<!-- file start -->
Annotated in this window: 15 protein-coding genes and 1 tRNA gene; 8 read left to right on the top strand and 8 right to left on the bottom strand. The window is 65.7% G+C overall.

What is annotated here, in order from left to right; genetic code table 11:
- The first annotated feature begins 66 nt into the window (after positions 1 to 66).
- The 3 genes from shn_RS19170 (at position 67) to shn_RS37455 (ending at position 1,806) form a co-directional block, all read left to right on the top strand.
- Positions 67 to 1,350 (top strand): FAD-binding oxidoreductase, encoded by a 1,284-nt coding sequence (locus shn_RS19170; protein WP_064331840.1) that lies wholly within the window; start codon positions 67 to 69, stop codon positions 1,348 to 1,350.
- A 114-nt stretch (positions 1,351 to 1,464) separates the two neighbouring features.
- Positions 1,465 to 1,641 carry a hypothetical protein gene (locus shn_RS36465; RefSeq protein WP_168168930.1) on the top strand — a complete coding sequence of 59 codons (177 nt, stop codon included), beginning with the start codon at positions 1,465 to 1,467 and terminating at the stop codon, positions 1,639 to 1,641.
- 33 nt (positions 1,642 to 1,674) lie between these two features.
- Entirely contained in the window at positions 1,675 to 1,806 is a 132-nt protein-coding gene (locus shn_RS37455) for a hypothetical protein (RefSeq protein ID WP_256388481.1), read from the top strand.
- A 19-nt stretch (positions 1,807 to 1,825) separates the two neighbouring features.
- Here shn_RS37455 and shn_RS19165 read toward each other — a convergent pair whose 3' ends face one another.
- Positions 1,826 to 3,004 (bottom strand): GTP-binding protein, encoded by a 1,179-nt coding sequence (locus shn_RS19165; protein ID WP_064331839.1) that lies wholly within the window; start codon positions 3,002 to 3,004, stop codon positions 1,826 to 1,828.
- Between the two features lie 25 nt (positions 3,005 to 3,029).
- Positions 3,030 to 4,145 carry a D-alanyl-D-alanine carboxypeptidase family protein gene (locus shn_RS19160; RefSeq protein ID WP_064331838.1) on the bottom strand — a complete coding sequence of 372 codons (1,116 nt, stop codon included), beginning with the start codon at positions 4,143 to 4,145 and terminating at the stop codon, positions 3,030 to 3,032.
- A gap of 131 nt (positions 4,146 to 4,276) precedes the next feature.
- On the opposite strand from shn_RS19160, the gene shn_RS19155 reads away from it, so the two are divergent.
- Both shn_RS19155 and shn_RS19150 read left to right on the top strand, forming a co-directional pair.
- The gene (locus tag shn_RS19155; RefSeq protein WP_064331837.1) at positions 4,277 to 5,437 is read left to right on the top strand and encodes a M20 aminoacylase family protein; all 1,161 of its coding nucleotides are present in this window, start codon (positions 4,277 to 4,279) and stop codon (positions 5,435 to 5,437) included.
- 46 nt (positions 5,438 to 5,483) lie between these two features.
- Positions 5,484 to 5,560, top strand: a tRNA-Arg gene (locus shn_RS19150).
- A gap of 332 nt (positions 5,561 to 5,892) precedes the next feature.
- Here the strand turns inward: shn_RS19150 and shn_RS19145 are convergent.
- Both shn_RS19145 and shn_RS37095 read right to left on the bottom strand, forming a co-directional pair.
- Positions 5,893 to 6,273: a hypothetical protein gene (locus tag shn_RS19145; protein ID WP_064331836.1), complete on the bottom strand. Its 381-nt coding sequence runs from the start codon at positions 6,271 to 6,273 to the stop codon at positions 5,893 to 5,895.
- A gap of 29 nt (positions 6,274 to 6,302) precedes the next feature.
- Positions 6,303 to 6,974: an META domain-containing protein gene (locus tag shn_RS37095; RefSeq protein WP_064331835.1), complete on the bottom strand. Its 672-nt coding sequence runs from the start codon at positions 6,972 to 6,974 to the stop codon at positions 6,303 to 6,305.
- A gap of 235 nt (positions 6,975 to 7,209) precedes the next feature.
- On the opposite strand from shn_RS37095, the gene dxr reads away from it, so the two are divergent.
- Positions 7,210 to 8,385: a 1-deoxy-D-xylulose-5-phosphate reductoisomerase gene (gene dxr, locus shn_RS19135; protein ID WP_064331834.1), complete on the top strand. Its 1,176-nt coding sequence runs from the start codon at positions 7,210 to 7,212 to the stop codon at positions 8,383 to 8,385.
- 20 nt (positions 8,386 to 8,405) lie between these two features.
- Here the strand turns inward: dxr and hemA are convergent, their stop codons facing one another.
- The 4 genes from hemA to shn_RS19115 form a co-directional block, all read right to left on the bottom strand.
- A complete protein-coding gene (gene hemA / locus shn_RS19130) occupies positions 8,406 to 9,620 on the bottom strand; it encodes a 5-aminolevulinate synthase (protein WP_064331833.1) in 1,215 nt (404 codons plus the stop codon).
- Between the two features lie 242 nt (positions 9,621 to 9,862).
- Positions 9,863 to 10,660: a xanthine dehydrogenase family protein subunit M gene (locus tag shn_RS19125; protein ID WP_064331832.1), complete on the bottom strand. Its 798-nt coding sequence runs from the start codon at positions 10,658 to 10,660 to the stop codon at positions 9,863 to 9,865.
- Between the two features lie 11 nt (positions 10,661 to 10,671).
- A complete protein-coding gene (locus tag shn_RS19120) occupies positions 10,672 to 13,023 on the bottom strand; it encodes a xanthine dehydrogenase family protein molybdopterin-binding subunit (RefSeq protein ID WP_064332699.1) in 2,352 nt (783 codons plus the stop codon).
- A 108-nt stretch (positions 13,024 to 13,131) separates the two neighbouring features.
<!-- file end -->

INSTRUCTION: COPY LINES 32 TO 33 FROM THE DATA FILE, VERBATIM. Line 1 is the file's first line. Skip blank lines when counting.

- The 4 genes from hemA to shn_RS19115 form a co-directional block, all read right to left on the bottom strand.
- A complete protein-coding gene (gene hemA / locus shn_RS19130) occupies positions 8,406 to 9,620 on the bottom strand; it encodes a 5-aminolevulinate synthase (protein WP_064331833.1) in 1,215 nt (404 codons plus the stop codon).